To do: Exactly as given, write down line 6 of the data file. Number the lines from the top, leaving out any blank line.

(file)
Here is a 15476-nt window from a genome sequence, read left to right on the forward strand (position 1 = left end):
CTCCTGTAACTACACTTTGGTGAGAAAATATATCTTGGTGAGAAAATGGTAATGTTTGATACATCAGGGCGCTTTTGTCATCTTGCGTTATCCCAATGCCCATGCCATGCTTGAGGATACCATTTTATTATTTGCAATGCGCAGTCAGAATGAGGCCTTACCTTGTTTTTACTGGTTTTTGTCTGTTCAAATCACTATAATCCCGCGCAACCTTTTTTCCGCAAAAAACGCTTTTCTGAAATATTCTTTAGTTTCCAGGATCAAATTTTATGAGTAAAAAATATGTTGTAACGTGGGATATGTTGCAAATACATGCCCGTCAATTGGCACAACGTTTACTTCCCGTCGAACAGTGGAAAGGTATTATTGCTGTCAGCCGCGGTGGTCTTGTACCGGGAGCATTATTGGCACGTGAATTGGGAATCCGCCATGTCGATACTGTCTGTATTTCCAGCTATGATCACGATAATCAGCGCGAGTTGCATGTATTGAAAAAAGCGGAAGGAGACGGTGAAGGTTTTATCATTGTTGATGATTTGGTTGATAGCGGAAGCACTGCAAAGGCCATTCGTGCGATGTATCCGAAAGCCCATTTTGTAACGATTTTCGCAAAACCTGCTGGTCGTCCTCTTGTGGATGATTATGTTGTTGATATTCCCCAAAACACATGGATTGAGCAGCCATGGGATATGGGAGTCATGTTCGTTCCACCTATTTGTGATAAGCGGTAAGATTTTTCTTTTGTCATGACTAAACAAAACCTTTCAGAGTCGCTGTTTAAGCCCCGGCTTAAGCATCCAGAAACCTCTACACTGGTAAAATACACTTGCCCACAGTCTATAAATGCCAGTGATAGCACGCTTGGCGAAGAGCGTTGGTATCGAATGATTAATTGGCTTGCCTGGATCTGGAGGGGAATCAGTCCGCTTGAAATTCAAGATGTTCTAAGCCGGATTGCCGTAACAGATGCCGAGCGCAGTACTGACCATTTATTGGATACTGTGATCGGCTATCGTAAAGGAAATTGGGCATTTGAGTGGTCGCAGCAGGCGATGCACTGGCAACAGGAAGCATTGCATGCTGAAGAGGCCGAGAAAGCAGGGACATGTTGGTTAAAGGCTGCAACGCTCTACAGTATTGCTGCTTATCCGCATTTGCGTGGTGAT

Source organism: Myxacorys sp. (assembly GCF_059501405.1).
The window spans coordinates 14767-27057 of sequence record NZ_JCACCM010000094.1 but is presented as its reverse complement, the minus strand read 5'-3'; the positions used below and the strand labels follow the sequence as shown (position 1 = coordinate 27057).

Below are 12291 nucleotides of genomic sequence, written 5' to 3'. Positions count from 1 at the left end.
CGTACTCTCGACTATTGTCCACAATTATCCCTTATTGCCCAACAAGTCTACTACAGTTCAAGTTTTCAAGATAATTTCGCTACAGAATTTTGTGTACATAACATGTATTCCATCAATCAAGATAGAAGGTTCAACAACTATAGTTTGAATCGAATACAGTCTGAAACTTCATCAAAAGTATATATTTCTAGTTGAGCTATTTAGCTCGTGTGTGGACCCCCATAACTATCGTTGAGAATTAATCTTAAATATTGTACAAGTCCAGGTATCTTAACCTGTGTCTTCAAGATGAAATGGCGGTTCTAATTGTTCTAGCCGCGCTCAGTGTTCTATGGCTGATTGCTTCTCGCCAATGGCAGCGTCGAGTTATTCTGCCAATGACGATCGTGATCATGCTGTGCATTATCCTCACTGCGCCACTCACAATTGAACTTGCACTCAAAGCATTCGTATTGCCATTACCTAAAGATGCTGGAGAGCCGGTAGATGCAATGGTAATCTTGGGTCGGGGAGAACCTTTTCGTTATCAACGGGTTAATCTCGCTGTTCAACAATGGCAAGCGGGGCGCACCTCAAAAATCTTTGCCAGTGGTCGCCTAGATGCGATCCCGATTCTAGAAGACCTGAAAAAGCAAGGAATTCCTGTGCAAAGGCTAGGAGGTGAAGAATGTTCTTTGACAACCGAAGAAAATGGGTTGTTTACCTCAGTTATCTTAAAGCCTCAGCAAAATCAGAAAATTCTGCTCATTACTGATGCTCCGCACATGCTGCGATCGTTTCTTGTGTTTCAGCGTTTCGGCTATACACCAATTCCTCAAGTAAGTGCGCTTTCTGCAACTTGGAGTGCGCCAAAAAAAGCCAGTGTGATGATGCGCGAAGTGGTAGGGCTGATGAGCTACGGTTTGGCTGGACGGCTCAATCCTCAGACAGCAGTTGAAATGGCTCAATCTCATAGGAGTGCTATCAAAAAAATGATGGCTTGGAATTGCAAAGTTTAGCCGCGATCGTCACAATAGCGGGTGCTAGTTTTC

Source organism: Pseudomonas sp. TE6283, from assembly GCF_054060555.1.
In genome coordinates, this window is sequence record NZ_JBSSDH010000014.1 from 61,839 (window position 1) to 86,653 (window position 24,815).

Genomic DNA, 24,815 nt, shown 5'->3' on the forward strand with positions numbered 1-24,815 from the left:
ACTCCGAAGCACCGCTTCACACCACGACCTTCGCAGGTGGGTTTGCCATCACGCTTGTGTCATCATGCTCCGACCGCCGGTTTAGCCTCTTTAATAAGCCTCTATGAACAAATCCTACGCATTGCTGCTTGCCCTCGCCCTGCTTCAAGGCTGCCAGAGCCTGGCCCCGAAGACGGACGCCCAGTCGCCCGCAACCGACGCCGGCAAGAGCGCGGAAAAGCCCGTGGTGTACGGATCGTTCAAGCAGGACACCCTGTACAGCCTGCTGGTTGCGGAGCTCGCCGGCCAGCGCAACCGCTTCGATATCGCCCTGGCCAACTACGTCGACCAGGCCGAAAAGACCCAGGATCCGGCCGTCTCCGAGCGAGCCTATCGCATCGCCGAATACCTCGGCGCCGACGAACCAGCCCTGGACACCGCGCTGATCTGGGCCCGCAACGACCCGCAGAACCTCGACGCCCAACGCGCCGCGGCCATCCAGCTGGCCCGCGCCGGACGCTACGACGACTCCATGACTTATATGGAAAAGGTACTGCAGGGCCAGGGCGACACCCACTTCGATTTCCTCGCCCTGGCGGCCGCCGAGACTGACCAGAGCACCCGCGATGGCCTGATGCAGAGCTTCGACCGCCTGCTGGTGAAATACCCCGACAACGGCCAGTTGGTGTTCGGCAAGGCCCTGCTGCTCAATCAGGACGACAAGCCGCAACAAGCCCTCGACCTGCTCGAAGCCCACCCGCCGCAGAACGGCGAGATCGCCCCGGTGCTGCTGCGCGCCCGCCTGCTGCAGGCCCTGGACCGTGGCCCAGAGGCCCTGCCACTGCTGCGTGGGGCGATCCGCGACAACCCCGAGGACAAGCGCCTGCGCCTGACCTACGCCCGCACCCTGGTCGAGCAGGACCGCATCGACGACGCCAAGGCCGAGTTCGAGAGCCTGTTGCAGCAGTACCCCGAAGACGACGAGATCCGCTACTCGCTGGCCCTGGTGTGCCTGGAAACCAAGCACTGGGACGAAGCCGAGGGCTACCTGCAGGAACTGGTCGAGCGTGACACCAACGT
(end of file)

CGTACTCTCGACTATTGTCCACAATTATCCCTTATTGCCCAACAAGTCTACTACAGTTCAAGTTTTCAAGATAATTTCGCTACAGAATTTTGTGTACATAACATGTATTCCATCAATCAAGATAGAAGGTTCAACAACTATAGTTTGAATCGAATACAGTCTGAAACTTCATCAAAAGTATATATTTCTAGTTGAGCTATTTAGCTCGTGTGTGGACCCCCATAACTATCGTTGAGAATTAATCTTAAATATTGTACAAGTCCAGGTATCTTAACCTGTGTCTTCAAGATGAAATGGCGGTTCTAATTGTTCTAGCCGCGCTCAGTGTTCTATGGCTGATTGCTTCTCGCCAATGGCAGCGTCGAGTTATTCTGCCAATGACGATCGTGATCATGCTGTGCATTATCCTCACTGCGCCACTCACAATTGAACTTGCACTCAAAGCATTCGTATTGCCATTACCTAAAGATGCTGGAGAGCCGGTAGATGCAATGGTAATCTTGGGTCGGGGAGAACCTTTTCGTTATCAACGGGTTAATCTCGCTGTTCAACAATGGCAAGCGGGGCGCACCTCAAAAATCTTTGCCAGTGGTCGCCTAGATGCGATCCCGATTCTAGAAGACCTGAAAAAGCAAGGAATTCCTGTGCAAAGGCTAGGAGGTGAAGAATGTTCTTTGACAACCGAAGAAAATGGGTTGTTTACCTCAGTTATCTTAAAGCCTCAGCAAAATCAGAAAATTCTGCTCATTACTGATGCTCCGCACATGCTGCGATCGTTTCTTGTGTTTCAGCGTTTCGGCTATACACCAATTCCTCAAGTAAGTGCGCTTTCTGCAACTTGGAGTGCGCCAAAAAAAGCCAGTGTGATGATGCGCGAAGTGGTAGGGCTGATGAGCTACGGTTTGGCTGGACGGCTCAATCCTCAGACAGCAGTTGAAATGGCTCAATCTCATAGGAGTGCTATCAAAAAAATGATGGCTTGGAATTGCAAAGTTTAGCCGCGATCGTCACAATAGCGGGTGCTAGTTTTC